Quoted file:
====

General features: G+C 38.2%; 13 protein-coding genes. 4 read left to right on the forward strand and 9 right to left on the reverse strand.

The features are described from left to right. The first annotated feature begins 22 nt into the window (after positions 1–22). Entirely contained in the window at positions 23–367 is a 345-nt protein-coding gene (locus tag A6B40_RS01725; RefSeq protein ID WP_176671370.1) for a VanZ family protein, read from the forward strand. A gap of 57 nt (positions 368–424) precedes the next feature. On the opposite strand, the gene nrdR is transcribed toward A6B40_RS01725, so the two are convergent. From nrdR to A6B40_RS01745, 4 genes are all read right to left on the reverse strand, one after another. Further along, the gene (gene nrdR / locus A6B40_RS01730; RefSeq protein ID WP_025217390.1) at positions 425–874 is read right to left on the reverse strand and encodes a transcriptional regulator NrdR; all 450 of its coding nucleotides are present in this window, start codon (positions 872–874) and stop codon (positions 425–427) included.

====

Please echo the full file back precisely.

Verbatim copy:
General features: G+C 38.2%; 13 protein-coding genes. 4 read left to right on the forward strand and 9 right to left on the reverse strand.

The features are described from left to right. The first annotated feature begins 22 nt into the window (after positions 1–22). Entirely contained in the window at positions 23–367 is a 345-nt protein-coding gene (locus tag A6B40_RS01725; RefSeq protein ID WP_176671370.1) for a VanZ family protein, read from the forward strand. A gap of 57 nt (positions 368–424) precedes the next feature. On the opposite strand, the gene nrdR is transcribed toward A6B40_RS01725, so the two are convergent. From nrdR to A6B40_RS01745, 4 genes are all read right to left on the reverse strand, one after another. Further along, the gene (gene nrdR / locus A6B40_RS01730; RefSeq protein ID WP_025217390.1) at positions 425–874 is read right to left on the reverse strand and encodes a transcriptional regulator NrdR; all 450 of its coding nucleotides are present in this window, start codon (positions 872–874) and stop codon (positions 425–427) included.